Figure 3. DNA tweezers A with fluorophores.
In the real wet lab experiment, we choose bovine thrombin as the model object to demonstrate the ability of our DNA machine to regulate two related proteins. According to the literature, aptamer A (apt-A: 29mer, 5’-AGT CCG TGG TAG GGC AGG TTG GGG TGA CT-3’) and aptamer B (apt-B: 15mer, 5’-GGT TGG TGT GGT TGG-3’) can be used in this tweezer-like structure and achieve the function as expected. So when the tweezer is in the closed state, two aptamers will be kept 4-6 nm apart as designed, and with a distance-dependent bivalent interaction, the tweezer can strongly bind thrombin. When in the open state, this interaction will disappear in terms of the distance between aptamers, and thrombin will be released (figure 4). We design the two aptamers for tweezers A to capture and release thrombin. Unfortunately, there are no aptamer records about hirudin, but it’s enough to demonstrate the feasibility of our project by just applying thrombin.
Figure 4. Reversible regulation of target binding affinity by the DNA tweezers
Inspired by the idea that managing different kinds of proteins can sustain physiological homeostasis to the utmost, here we design a linkage structure between each pair of tweezers which can regulate different proteins separately. To take full advantage of the tweezer-like structure, a DNA strand is used to link the two arms of the different tweezers. Tweezers A are specifically bound to thrombin. At the same time, the most noticeable difference between tweezers A and tweezer B is that, tweezer B can be controlled by special DNA signal as “fuel and antifuel” but tweezers A can’t. In this case, in response to the signal, tweezer B can switch from open state to closed state, which leads to an opposite effect of making tweezers A open by the linkage. So, in this process, different types of proteins can be regulated by tweezers A and tweezer B simultaneously. In this project, we apply the thrombin. However, we strongly recommend other “Pairs of proteins”, for instance, insulin & glucagon.
Figure 5. DNA origami is designed by cadnano.To match the real shape and give a clearer demonstration of the designed structure, we modified the image since the illustration of structure design in cadnano is restricted and differs from the real shape.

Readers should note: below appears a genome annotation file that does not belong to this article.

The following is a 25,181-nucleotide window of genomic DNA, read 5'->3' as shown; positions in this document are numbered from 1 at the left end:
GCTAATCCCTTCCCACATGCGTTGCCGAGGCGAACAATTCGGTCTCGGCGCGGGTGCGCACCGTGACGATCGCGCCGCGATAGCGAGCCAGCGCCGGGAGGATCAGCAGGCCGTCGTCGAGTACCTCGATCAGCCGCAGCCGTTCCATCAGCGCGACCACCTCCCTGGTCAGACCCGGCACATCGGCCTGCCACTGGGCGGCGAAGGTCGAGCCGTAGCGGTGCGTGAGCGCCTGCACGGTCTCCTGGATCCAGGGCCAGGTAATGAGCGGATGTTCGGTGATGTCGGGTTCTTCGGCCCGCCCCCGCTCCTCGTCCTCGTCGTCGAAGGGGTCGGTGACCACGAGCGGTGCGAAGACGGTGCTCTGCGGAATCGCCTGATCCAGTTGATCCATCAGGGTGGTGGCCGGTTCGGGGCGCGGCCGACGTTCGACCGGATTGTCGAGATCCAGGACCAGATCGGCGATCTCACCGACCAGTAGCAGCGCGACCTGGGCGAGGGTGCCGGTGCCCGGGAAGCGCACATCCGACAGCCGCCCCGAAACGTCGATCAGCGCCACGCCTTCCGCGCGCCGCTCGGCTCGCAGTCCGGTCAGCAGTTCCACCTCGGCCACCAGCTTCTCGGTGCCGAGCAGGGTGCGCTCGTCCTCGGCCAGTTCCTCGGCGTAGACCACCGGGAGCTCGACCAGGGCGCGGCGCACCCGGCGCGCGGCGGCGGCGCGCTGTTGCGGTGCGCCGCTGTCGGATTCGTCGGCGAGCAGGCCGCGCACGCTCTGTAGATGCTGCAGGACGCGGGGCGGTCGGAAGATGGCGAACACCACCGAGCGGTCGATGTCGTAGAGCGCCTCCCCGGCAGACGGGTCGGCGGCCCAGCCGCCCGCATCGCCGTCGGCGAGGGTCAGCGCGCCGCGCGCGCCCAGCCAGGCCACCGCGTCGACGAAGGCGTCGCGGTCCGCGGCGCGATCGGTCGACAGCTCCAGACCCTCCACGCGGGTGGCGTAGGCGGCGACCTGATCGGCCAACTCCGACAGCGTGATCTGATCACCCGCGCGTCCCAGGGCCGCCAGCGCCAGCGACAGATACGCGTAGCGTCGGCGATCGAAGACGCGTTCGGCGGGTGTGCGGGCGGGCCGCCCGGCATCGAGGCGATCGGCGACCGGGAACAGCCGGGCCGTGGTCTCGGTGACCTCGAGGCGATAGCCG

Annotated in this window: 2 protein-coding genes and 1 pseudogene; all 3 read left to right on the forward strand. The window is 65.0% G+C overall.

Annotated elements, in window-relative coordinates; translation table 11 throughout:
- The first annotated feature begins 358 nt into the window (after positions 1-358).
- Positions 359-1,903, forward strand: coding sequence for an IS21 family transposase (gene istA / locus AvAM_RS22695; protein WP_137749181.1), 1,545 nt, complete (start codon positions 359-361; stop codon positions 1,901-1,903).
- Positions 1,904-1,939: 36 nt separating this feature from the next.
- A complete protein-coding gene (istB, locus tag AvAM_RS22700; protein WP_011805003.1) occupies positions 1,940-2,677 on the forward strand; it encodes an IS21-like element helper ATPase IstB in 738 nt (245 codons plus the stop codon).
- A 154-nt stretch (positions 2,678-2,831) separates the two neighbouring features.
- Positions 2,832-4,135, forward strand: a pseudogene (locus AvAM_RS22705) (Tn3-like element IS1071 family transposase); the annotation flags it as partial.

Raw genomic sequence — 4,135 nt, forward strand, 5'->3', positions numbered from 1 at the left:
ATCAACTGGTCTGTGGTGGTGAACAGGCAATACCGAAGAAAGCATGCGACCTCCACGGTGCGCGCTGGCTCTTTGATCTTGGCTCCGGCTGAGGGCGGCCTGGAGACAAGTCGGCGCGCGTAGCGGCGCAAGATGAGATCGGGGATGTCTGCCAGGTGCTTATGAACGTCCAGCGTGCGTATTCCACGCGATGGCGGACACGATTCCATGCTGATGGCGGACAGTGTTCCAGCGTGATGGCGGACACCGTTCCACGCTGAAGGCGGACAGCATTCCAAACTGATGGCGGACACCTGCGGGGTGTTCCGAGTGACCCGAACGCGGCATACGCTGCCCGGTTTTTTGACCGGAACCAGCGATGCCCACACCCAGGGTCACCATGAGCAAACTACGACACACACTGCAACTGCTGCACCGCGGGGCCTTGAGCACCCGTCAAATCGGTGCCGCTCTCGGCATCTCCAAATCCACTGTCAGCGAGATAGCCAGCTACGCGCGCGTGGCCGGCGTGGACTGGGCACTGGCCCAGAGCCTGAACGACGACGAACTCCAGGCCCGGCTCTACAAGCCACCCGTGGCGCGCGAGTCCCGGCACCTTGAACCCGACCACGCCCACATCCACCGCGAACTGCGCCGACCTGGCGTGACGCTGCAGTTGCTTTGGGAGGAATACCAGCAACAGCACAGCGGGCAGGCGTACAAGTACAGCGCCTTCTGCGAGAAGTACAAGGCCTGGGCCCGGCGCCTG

In our project strategies, we have demonstrated that a fixed platform is needed for the tweezers A and tweezer B to keep in different states and provide a switch pivot point. So, we use cadnano for our DNA origami platform design (figure 5), and use the CANDO to test the stability of this structure. The structure can be simplified as the model, in which the tweezers are ranked as “ABA”. Meanwhile, to achieve a high stability and keep in correct conformation, one arm of tweezers A is made up of a part of the fixed platform (figure 6).
Figure 6. A fixed DNA platform stabilizes the tweezers. The tweezer in green is tweezer B, and tweezers A stand at two sides.The dimension of Nanofingers is labeled in the image.
With the function of regulating different proteins, Nanofingers has been demonstrated that it can be applied to regulate the concentration of thrombin to keep our body in homeostasis. There are some reactions we can take advantages of, as a specific DNA or RNA signal can be produced when we are bleeding. And in response to this signal, Nanofingers can change its conformation to operate automatically to release thrombin, which accelerates the blood coagulation (Figure 7). Once the coagulation is finished, Nanofingers will capture thrombin in response to another specific DNA or RNA signal, and it is a good way to avoid thrombus.
Figure 7. Nanofingers releases thrombin and helps accelerate blood coagulation
In this regulation system of Nanofingers, we can simultaneously regulate a physiological process from two aspects and remarkably enhance the regulation ability. Since we adjust the concentration of three proteins with one signal by our nanofingers, it means a lot to regulate the metabolic reaction more effectively.
We also want to explain this strategy from a very logical aspect. Here we employ the general system theory to demonstrate the vast application prospect of Nanofingers (Figure 8). As we have referred, insulin & glucagon can also be used.
Figure 8. The general system theory illustrates the important role of Nanofingers in sustaining the homeostasis.
In the course of designing the structure of Nanofingers, we noticed that it features like the Vulcan salute when tweezers A are closed and tweezer B is open. The Vulcan salute is shown as double-fingered version of victory sign, which originates from Star Trek with the meaning of blessing for "Live long and prosper". Nanofingers is our Vulcan salute to all the world, expressing the best wishes “Live long and prosper”.